Posted on January 7, 2020
Miami, like all great cities, has a love affair with skyscrapers. They just love their phallic symbols. When the State was being developed and the gators were being beaten back with a stick, every tycoon and a big shot in the Country wanted a piece of Miami.
The city had a reputation. It had a reputation not only for its strategic importance, from Miami, South America was but hop or two but also because of its frenetic energy. Miami was always wild. So, after Deering, Flagler and a dozen of other diamond incrusted millionaires started gobbling up real estate like the Monopoly man, Miami sort of began the bargaining chip and talisman of the rich and famous.
If you had the dough, then you needed a place in Miami. Not only that but on account of its lowlife residence and mafia connections, Miami was sort of like the no-man’s land for all the nasty shenanigans the rich are prone to.
One of the 1% that looked at Miami like a jewel he needed for his crown was Alfred Irénée du Pont. Industrialist, financier, philanthropist and basically one of the most influential members of the legendary DuPont Family; a cabal of prominent Americans that had their fingers in every pie.
Alfred DuPont rose to his high seat in that council of world movers thanks to his work in his family’s gunpowder manufacturing plant. The kid took over the small Delaware based factory and made it after a few interesting deals into a gold mine.
A few bad business transactions, a lawsuit or two and a couple of wives, and by 1920, DuPont was basically bankrupt. Not only that, but due to a small accident, the fellow was missing an eye and was deaf.
Then, cause bankruptcy for the rich is simply a small set-back, DuPont so how pulled himself up by his bootstraps and snapped back into shape. He no longer had the backing of his family, he had a rather acrimonious fall-out with some of the members, but he still had a savvy nature. And two big things in his favor… The Great Depression and the 1926 Florida Hurricane.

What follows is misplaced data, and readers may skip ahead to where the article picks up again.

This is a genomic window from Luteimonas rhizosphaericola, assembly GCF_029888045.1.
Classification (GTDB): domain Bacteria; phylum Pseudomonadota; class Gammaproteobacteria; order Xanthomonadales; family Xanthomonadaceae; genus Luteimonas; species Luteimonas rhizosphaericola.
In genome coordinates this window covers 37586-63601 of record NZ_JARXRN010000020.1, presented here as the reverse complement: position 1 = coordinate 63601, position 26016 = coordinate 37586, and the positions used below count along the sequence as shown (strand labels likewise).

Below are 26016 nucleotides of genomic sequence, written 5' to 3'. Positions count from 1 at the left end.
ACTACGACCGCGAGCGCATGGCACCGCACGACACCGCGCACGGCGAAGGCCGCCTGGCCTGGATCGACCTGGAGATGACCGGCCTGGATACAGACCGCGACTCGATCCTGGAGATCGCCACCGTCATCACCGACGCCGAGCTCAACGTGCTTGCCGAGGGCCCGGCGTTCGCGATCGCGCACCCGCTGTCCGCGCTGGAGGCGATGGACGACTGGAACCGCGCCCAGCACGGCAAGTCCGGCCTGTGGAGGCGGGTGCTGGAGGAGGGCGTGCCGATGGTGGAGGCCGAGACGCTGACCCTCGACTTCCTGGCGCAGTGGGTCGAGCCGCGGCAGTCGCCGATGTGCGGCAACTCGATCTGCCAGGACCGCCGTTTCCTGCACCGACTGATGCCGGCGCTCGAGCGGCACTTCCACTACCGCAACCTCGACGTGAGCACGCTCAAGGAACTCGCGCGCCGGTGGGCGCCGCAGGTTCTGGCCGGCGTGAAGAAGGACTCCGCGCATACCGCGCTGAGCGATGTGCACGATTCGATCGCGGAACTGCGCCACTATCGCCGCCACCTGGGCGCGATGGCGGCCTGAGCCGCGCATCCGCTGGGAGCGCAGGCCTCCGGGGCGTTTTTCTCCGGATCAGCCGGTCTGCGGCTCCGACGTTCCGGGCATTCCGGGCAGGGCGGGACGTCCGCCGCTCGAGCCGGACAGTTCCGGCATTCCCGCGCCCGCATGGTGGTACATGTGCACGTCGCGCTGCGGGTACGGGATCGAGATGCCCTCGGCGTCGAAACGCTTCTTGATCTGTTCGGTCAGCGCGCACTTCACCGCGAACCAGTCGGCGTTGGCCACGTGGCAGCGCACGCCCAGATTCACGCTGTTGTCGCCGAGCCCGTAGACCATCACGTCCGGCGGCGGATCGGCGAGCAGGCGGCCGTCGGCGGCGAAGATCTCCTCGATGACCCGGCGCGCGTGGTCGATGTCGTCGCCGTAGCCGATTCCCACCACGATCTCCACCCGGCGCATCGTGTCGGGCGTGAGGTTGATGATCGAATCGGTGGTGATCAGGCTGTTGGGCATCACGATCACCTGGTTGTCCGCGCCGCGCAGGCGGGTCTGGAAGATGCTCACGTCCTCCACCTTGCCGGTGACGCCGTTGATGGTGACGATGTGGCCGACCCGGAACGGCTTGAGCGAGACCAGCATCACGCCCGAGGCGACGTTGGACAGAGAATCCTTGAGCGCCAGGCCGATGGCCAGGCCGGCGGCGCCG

These two events helped Alfred rebuilt his fortune. He bought cheap and later sold high. One of the places he started investing heavily was in Florida. First as a land monger, then as a banker.
By the early 1930s’ DuPont had set up Florida National Bank and by 1937, he was already building the iconic Alfred I. Dupont Building.
Here’s a cheat sheet of the building.
- The principle tenant for a while of the building was the Florida National Bank.
- It is the only skyscraper in the Art Deco district of Miami.
- It is considered a perfect representation in Depression Moderne Architecture.
- The former bank has over 22,000 square-foot space with two unique ballrooms, wall-to-wall marble flooring, brass scrollwork, and hand-painted cypress wood ceilings.
- The DuPont Building first opened its doors to the public on Christmas Day, 1939.
- It was listed as a National Historic Landmark in 1992.
- During World War II, as it served as Feet Headquarters for the 7th Naval Command, the building earned the nickname, the “USS Neversink.”
- It was the first skyscraper built in Miami after the completion of the Dade County Courthouse.
- It was considered a symbol of national pride as it sort of heralded an age of prosperity after the debacle of the Depression.
- Now it’s a major venue for events. It still has all the accouterments a bank is known for even a huge iron vault.
That’s the general lowdown, now, let’s talk ghost and goblins.
The Hauntings at Alfred DuPont Building.